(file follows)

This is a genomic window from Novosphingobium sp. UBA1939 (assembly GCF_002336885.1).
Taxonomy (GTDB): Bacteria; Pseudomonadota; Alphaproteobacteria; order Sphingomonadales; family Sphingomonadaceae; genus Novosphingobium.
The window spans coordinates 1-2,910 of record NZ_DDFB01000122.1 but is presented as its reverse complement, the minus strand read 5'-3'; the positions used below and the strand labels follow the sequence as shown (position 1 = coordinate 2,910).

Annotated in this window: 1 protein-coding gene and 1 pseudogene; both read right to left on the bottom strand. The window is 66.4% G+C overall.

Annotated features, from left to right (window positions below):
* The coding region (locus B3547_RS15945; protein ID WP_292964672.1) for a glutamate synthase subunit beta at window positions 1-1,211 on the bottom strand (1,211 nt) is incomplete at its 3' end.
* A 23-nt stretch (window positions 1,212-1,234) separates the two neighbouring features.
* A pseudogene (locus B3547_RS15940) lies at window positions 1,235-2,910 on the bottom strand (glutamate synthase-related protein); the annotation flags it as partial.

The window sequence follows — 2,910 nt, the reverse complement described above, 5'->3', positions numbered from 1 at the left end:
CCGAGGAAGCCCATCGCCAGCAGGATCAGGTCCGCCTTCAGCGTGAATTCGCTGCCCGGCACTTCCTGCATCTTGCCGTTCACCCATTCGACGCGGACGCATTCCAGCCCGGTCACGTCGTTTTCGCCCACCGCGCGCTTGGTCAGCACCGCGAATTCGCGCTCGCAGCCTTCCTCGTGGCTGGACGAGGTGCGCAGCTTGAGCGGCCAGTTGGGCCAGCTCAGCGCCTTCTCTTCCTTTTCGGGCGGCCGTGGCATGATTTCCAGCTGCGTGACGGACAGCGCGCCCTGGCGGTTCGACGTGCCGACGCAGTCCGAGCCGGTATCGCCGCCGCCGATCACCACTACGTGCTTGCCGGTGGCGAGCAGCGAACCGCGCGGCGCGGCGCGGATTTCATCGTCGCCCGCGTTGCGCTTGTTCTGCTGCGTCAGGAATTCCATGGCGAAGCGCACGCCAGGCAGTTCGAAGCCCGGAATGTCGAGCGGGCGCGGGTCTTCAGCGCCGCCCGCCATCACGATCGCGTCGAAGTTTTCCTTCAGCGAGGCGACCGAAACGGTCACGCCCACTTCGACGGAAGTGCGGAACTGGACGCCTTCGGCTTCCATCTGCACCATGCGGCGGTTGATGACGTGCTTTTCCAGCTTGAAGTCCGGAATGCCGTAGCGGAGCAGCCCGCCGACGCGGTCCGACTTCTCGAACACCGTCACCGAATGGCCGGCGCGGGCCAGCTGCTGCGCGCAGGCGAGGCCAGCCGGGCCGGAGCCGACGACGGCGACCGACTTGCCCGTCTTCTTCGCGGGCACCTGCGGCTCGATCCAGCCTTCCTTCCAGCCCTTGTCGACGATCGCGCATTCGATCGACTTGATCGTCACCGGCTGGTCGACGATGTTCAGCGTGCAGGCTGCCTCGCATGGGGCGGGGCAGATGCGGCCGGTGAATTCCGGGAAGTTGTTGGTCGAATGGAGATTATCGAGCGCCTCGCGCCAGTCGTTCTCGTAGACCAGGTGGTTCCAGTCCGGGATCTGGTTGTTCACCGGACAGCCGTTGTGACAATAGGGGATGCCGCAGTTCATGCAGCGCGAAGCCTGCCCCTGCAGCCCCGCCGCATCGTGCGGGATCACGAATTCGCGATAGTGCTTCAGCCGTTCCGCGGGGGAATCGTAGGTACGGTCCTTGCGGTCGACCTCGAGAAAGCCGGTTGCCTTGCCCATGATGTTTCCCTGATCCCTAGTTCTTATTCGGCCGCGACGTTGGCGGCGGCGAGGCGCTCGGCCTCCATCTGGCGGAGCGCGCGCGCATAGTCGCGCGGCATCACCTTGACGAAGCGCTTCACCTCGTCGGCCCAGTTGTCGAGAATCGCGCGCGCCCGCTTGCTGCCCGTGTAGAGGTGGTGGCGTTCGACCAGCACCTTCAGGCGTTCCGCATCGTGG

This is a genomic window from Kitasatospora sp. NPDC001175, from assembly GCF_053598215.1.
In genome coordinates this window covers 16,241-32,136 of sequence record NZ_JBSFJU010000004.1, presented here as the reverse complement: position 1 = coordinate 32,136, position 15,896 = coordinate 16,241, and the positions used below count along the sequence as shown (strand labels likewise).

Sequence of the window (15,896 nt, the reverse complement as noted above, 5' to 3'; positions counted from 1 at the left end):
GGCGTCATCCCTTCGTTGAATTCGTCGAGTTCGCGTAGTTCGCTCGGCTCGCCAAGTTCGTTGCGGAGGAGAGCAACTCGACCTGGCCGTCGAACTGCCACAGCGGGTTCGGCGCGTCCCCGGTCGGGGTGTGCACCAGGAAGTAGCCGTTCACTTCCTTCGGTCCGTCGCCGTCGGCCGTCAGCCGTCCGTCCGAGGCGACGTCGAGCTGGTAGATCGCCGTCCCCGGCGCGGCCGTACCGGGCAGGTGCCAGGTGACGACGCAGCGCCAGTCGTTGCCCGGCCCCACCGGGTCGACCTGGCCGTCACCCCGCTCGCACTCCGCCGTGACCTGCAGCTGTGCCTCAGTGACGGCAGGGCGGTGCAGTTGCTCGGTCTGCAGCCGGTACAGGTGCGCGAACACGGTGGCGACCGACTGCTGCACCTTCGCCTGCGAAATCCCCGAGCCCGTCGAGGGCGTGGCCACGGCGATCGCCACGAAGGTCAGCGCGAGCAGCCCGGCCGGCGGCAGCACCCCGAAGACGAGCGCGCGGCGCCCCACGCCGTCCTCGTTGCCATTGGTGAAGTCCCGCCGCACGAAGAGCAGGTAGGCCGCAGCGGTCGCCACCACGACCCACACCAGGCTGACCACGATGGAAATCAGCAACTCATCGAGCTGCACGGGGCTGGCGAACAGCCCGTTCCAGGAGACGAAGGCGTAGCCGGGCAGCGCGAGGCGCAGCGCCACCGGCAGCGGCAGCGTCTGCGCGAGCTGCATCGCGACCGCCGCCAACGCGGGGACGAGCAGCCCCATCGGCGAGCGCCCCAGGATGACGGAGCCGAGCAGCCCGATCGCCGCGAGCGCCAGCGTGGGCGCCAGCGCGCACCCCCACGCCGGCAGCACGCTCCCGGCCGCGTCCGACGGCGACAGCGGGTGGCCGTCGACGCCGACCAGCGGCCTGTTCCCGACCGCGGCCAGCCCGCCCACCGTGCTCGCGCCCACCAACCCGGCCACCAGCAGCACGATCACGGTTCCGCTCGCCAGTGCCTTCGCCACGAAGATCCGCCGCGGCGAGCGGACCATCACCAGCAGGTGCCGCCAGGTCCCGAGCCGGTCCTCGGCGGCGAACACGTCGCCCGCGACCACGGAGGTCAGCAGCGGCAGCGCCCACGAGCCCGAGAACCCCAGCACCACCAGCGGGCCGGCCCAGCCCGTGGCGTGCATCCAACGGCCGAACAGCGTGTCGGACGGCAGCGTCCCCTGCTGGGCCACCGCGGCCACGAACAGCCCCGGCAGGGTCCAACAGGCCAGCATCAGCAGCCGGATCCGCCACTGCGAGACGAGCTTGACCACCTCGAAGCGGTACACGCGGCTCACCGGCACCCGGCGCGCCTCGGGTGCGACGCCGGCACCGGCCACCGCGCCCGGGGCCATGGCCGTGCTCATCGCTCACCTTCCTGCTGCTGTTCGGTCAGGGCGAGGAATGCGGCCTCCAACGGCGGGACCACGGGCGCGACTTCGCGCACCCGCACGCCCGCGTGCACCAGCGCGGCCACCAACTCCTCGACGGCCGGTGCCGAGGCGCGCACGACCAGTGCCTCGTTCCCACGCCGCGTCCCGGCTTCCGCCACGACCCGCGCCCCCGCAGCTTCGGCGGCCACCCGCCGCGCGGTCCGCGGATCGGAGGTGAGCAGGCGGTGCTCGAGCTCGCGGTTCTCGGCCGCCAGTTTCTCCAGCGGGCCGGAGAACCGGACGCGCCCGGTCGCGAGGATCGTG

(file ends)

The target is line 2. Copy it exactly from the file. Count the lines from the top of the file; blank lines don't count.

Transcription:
Taxonomy (GTDB): Bacteria; Pseudomonadota; Alphaproteobacteria; order Sphingomonadales; family Sphingomonadaceae; genus Novosphingobium.